Brianna Wu

Unique Jones and Magali Fernandez sat facing each other in the back of a truck parked next to the New Haven Correctional Center. Microphone raised, Jones asked, “What does liberation feel like to you?”

“Chains falling,” Fernandez replied. “Doors opening, wind. Laughter in the wind.”

Jones, a student at James Hillhouse High School, and Fernandez, a city employee, were participating in Sounds for Liberation, an audio project developed by Artspace New Haven that was broadcast on Oct. 14 and 15 as part of the City-Wide Open Studios series. Sounds for Liberation commentates on the conjunction of the jail and the Goffe Street Armory, two institutions that share a city block, by examining the fracturing and isolating nature of mass incarceration and its effects on the surrounding community.

On Saturday, a small crowd gathered around the Sounds for Liberation truck, decorated on one side with musical notes, birds and fractured images of men behind bars — the artwork of a Correctional Center workshop participant. Under a gray sky, attendees listened to live interviews with community volunteers as well as pre-recorded spoken word poetry, musical pieces and personal testimonies. All of the media were designed and developed by members of the New Haven community, including students, correctional officers, residents and detainees.

Maria Gaspar, the lead artist behind Sounds for Liberation, explained that she wanted to “use art as a way to talk about the institution of incarceration,” with a concentration on the various meanings of liberation. As she was conducting workshops for the project, she discovered that neighborhood figures, notably detainees, could tell them “what liberation isn’t.”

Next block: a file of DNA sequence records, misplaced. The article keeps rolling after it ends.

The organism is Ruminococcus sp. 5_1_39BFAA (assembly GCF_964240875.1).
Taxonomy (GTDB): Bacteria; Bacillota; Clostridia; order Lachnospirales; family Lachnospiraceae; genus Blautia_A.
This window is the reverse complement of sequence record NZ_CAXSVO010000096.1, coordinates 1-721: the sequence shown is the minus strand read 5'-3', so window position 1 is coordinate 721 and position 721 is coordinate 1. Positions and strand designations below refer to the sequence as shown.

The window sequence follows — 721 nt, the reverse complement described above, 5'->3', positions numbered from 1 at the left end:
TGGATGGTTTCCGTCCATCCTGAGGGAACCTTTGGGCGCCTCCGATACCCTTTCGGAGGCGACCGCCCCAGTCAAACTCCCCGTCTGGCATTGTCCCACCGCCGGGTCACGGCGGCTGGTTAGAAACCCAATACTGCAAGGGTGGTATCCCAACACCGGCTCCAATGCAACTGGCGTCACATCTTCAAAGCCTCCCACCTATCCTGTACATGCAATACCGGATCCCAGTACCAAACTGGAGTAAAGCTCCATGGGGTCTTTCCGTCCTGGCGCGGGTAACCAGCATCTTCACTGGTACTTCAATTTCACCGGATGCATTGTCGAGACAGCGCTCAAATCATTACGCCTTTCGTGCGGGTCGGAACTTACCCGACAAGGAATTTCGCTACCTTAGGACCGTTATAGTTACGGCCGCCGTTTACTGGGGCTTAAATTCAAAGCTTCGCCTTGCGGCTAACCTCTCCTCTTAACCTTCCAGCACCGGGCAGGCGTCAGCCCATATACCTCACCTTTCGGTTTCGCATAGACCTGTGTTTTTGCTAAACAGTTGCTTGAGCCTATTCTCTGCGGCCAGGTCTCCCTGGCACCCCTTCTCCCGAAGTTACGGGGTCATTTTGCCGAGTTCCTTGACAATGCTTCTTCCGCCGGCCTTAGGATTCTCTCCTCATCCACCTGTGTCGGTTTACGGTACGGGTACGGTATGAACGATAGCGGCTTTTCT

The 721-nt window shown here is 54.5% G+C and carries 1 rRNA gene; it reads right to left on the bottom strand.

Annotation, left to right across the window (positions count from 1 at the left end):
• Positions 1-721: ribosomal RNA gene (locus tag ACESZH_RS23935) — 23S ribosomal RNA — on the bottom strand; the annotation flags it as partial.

“That’s what they felt like they knew more about, than what liberation is,” she said.

Youths who worked on Sounds for Liberation shared their experiences living in a neighborhood with a correctional facility in interviews with the News.

Devon Smith, a classmate of Jones at Hillhouse, said he views the presence of the Correctional Center as a force for both good and bad.

“On one hand, kids might see that and be like, I don’t want to end up like that,” Smith said. “But they also have to see so many people coming in and out.”

Ella Wiggins, whose house is directly across from the correctional facility, offered space in her backyard as parking for visitors to Open Studios on Saturday. In her 18 years on Hudson Street, she said, the noise coming from the jail has diminished, although some persists.

“We really don’t like it, the yelling and banging,” she said. “It’s bad at night.”

Ranasia Manning, a teenage resident of the neighborhood, said she “really liked” the audio project, citing the spoken-word poetry as her favorite element.

Participants in Sounds for Liberation interviewed by the News said they were pleased with the project.

Jennifer Lopez, a student involved in the project since its conception, said she was “really happy with the result.” As a youth worker on the project, she was given an audio recorder and prompted to tape sounds that reminded her of liberation. She sang and played the ukulele and flute.

“I chose jazz,” she said, “because it doesn’t have rules like classical music. It’s fluid, like, it’s up for interpretation, and that reminds me of liberation.”

In a live interview for the performance with Smith, Jones said that by working on Sounds for Liberation she learned how to get people to “open up” and talk to other people. Smith responded that he already liked to talk, but said the project helped him learn to talk for a “good cause.”

Among the contributors to the project was Nyaysa Moye, a classmate of Jones and Smith. She said she wrote a poem for a friend who’s been detained for three months in the Correctional Center. Moye said she hopes for his release in a month, but knows that he may be incarcerated for years if sentenced.

Asked to recite her favorite line from the poem, she said, “Freedom and free him.”

Brianna Wu | brianna.wu@yale.edu